Why It Took 75 Years to Make a Wonder Woman Movie

4 minute read

Wonder Woman fans are breathing a sigh of relief after reading the first reviews of the film adaptation. Critics have praised the film for offering a hopeful origin story, a departure from the dark and murky plots of past DC superhero movies. Others have lauded Wonder Woman’s ability to transcend controversy: When the movie theater chain Alamo Drafthouse announced they would schedule a women-only screening of the film, some people protested the promotional gambit as “sex discrimination.” In response, the Drafthouse simply added more screenings — which quickly sold out.

It took 75 years for the world’s most popular female superhero to get her own big screen movie, and other female superheroes could benefit from Wonder Woman’s success if the movie rules the box office. Hollywood has been carefully watching the action film — as they did with the all-female Ghostbusters before it — to see how audiences and critics will respond to the female warrior. Wonder Woman’s success will likely (and unfairly) be treated as a litmus test for upcoming films, including Marvel’s Captain Marvel, Warner Bros.’ Harley Quinn movie and Sony’s Silver Sable and Black Cat Spider-Man spinoff.

Studios have long considered movies about female superhero to be risky and complicated investments. Flops in the early 2000s like Elektra and Catwoman did not help. The result: Batman has starred in nine live-action feature films, Superman seven, Wonder Woman none. But the success of female-led movies like The Hunger Games, Mad Max: Fury Road and Rogue One have proven an audience appetite for women warriors.

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Studios’ reticence to bring Wonder Woman in particular to the big screen are tied to the character’s complicated identity politics. Like every other female figure in pop culture, she must be everything to everyone: A fighter and a pacifist, smart and naive, a feminist and a bombshell. (Her creator, William Moulton Marston, drew inspiration for her look and attitude from both suffragists and pinups.) This means any film version of the character must walk a fine line between these contradictory characteristics.

Some of Hollywood’s most influential writers and directors have tried to bring her to the big screen. Joss Whedon (The Avengers), George Miller (Mad Max) and Paul Feig (Ghostbusters) all pitched their own treatments of the Amazonian princess, but those projects fizzled. Now it’s a woman, Patty Jenkins — one of the few female directors to command a budget of over $100 million — who will finally release a Wonder Woman movie.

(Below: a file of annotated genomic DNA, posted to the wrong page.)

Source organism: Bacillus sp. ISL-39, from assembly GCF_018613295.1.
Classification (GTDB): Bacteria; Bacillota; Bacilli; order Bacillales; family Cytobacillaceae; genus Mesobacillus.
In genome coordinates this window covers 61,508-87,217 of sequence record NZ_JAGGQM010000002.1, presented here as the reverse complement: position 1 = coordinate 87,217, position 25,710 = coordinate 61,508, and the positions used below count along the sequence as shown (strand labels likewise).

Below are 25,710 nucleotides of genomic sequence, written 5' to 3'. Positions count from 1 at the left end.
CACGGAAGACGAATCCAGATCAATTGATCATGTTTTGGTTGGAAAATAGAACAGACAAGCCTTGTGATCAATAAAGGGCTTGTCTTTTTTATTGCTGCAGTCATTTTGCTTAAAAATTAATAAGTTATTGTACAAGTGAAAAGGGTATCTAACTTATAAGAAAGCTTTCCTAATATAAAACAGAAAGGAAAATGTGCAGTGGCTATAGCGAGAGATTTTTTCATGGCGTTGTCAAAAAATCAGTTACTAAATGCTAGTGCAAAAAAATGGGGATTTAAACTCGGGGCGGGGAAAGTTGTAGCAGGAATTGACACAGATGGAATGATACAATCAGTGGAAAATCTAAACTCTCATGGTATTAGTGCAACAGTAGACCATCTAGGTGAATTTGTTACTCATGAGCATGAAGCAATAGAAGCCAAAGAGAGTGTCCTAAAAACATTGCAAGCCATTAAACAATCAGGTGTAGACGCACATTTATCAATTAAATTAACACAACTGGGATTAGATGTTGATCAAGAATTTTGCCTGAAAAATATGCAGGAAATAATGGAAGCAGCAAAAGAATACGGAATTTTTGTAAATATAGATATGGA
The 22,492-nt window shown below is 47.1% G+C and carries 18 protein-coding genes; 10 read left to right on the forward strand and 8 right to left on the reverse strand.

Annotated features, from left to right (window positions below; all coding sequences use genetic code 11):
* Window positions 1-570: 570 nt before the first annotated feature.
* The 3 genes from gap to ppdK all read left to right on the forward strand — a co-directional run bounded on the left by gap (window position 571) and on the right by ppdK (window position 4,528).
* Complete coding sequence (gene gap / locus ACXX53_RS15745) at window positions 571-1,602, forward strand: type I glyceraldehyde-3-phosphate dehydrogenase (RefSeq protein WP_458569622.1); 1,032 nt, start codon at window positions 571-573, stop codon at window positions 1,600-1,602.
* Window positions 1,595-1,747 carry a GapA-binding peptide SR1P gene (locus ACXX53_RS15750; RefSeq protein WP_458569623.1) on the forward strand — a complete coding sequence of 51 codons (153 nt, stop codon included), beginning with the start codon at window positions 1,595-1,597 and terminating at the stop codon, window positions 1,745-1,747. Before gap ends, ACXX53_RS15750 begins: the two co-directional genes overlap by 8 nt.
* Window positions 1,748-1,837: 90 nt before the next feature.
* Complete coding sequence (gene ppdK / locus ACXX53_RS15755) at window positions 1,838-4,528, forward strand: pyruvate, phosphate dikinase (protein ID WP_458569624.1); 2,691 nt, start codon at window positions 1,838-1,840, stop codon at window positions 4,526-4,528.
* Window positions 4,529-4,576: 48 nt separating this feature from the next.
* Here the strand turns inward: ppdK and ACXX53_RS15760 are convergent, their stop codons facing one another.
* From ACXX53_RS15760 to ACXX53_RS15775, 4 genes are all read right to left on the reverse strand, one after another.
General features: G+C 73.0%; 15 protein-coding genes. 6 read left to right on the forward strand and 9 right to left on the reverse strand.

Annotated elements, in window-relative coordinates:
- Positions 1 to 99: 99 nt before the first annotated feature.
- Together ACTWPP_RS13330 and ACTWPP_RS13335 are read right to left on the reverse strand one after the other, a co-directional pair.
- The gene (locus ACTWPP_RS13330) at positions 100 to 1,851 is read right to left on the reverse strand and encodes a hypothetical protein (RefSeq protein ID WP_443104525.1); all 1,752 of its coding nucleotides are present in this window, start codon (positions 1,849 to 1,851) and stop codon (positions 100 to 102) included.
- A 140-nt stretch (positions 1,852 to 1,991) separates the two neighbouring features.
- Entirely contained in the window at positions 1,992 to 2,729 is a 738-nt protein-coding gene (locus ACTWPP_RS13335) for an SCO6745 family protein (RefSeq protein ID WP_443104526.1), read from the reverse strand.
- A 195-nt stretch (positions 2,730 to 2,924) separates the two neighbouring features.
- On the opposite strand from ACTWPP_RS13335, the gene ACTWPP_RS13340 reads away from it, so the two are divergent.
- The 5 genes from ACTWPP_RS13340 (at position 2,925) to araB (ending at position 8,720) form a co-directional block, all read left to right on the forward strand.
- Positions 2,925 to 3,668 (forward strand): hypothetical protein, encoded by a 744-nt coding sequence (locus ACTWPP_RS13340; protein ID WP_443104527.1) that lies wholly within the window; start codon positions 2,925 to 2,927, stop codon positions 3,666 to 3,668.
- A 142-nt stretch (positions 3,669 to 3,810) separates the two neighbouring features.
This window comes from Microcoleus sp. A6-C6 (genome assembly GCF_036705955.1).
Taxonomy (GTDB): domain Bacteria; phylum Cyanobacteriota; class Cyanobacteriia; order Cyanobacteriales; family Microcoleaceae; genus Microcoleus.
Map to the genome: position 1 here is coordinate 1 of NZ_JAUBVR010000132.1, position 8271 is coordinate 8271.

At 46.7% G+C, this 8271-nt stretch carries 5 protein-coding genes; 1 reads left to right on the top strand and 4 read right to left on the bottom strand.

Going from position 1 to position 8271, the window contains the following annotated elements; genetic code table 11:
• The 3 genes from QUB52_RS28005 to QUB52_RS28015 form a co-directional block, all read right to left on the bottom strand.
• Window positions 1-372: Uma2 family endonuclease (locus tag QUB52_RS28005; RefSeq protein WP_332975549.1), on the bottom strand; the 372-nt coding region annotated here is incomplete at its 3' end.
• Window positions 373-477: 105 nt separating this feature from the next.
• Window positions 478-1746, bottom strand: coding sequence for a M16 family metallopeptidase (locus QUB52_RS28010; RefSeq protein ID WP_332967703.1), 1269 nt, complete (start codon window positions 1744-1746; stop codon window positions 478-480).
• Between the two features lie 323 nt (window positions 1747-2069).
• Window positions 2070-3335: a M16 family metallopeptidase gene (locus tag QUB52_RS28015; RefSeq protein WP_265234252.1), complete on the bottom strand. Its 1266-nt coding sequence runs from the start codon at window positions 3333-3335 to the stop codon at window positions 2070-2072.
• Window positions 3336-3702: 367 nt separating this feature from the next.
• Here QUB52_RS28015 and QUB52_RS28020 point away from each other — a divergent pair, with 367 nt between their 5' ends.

The director is well aware of the pressure put on the film. In an exclusive interview for TIME’s Year Ahead issue in December 2016, Jenkins and star Gal Gadot parsed the politics of Wonder Woman. They filmed part of the movie in a town in Italy called Happy Village, the stand-in for the all-female Themyscira.

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“It was like a kibbutz, all of us living in little bungalows, beautiful and green with no cars,” says Gadot. “We had all these women in armor fighting on the beach, and meanwhile all the men—husbands and boyfriends—are walking around with strollers and taking care of the kids.” Jenkins says it set the tone for the filmmaking. “It wasn’t just a gathering of beautiful women,” she adds. “It was exclusively badass, interesting women.”

Film Review Wonder Woman
Chris Pine, left, and Gal Gadot in a scene from 'Wonder Woman'.Clay Enos—Warner Bros. Entertainment/AP

But Jenkins (who signed on to direct the Thor sequel as the first female director at Marvel but departed that movie for “creative differences”) kept her larger audience in mind as she filmed. Love interest Steve Trevor, played by Star Trek star Chris Pine, needed to be supportive but not emasculated. “After all, none of us wants to be in love with someone who isn’t grand in their own right,” says Jenkins.

Jenkins cites the 1978 Superman film starring Christopher Reeve as a source of inspiration for the new Wonder Woman film. Movies can determine whether a child sees herself as a hero or a sidekick, and there has not yet been a Superman-like figure for young girls on the big screen. “We’ve spent years treating male heroes in certain ways,” she says. “I just applied those same tropes to her, and all these incredible radical moments suddenly appear to an audience.”

Wonder Woman’s battle to the big screen was never going to be easy, but Jenkins and Gadot are giving her a fighting chance.

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Write to Eliana Dockterman at eliana.dockterman@time.com